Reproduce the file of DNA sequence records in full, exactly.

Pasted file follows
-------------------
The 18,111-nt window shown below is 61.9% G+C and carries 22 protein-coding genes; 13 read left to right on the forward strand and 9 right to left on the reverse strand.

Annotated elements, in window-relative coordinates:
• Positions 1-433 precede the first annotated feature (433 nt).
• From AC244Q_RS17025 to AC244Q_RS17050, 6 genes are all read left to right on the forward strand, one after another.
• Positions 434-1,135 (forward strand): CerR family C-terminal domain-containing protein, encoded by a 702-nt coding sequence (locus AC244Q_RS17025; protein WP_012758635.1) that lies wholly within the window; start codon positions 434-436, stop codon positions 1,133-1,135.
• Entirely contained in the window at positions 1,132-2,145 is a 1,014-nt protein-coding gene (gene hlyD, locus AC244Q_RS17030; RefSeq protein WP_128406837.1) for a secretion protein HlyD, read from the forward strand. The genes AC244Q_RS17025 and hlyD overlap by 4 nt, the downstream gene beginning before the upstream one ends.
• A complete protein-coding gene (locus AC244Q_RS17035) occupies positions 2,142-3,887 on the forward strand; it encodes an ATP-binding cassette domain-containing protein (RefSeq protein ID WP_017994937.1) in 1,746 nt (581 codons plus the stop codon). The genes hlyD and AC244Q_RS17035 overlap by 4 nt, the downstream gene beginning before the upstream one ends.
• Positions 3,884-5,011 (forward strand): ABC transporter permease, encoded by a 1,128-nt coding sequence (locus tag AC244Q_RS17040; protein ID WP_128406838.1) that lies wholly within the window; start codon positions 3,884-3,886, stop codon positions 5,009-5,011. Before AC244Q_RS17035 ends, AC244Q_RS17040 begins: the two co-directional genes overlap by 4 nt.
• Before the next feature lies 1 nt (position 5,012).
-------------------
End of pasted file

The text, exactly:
The 18,111-nt window shown below is 61.9% G+C and carries 22 protein-coding genes; 13 read left to right on the forward strand and 9 right to left on the reverse strand.

Annotated elements, in window-relative coordinates:
• Positions 1-433 precede the first annotated feature (433 nt).
• From AC244Q_RS17025 to AC244Q_RS17050, 6 genes are all read left to right on the forward strand, one after another.
• Positions 434-1,135 (forward strand): CerR family C-terminal domain-containing protein, encoded by a 702-nt coding sequence (locus AC244Q_RS17025; protein WP_012758635.1) that lies wholly within the window; start codon positions 434-436, stop codon positions 1,133-1,135.
• Entirely contained in the window at positions 1,132-2,145 is a 1,014-nt protein-coding gene (gene hlyD, locus AC244Q_RS17030; RefSeq protein WP_128406837.1) for a secretion protein HlyD, read from the forward strand. The genes AC244Q_RS17025 and hlyD overlap by 4 nt, the downstream gene beginning before the upstream one ends.
• A complete protein-coding gene (locus AC244Q_RS17035) occupies positions 2,142-3,887 on the forward strand; it encodes an ATP-binding cassette domain-containing protein (RefSeq protein ID WP_017994937.1) in 1,746 nt (581 codons plus the stop codon). The genes hlyD and AC244Q_RS17035 overlap by 4 nt, the downstream gene beginning before the upstream one ends.
• Positions 3,884-5,011 (forward strand): ABC transporter permease, encoded by a 1,128-nt coding sequence (locus tag AC244Q_RS17040; protein ID WP_128406838.1) that lies wholly within the window; start codon positions 3,884-3,886, stop codon positions 5,009-5,011. Before AC244Q_RS17035 ends, AC244Q_RS17040 begins: the two co-directional genes overlap by 4 nt.
• Before the next feature lies 1 nt (position 5,012).